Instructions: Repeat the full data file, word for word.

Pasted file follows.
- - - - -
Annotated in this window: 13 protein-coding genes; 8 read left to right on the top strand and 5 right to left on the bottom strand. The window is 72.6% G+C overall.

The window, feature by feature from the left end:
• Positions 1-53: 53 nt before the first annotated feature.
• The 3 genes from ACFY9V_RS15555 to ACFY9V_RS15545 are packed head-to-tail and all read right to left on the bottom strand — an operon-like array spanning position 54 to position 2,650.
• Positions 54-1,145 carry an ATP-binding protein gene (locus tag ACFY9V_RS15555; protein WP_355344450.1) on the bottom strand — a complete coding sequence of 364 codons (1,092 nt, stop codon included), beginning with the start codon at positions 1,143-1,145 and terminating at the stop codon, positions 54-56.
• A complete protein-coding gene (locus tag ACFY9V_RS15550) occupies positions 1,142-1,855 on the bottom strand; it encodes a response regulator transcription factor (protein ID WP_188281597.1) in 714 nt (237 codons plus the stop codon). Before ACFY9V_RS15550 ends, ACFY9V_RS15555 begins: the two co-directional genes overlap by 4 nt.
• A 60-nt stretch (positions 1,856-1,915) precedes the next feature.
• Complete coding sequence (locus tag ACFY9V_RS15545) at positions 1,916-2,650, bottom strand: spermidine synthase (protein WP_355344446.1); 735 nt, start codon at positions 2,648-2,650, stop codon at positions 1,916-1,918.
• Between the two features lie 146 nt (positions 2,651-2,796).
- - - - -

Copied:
Annotated in this window: 13 protein-coding genes; 8 read left to right on the top strand and 5 right to left on the bottom strand. The window is 72.6% G+C overall.

The window, feature by feature from the left end:
• Positions 1-53: 53 nt before the first annotated feature.
• The 3 genes from ACFY9V_RS15555 to ACFY9V_RS15545 are packed head-to-tail and all read right to left on the bottom strand — an operon-like array spanning position 54 to position 2,650.
• Positions 54-1,145 carry an ATP-binding protein gene (locus tag ACFY9V_RS15555; protein WP_355344450.1) on the bottom strand — a complete coding sequence of 364 codons (1,092 nt, stop codon included), beginning with the start codon at positions 1,143-1,145 and terminating at the stop codon, positions 54-56.
• A complete protein-coding gene (locus tag ACFY9V_RS15550) occupies positions 1,142-1,855 on the bottom strand; it encodes a response regulator transcription factor (protein ID WP_188281597.1) in 714 nt (237 codons plus the stop codon). Before ACFY9V_RS15550 ends, ACFY9V_RS15555 begins: the two co-directional genes overlap by 4 nt.
• A 60-nt stretch (positions 1,856-1,915) precedes the next feature.
• Complete coding sequence (locus tag ACFY9V_RS15545) at positions 1,916-2,650, bottom strand: spermidine synthase (protein WP_355344446.1); 735 nt, start codon at positions 2,648-2,650, stop codon at positions 1,916-1,918.
• Between the two features lie 146 nt (positions 2,651-2,796).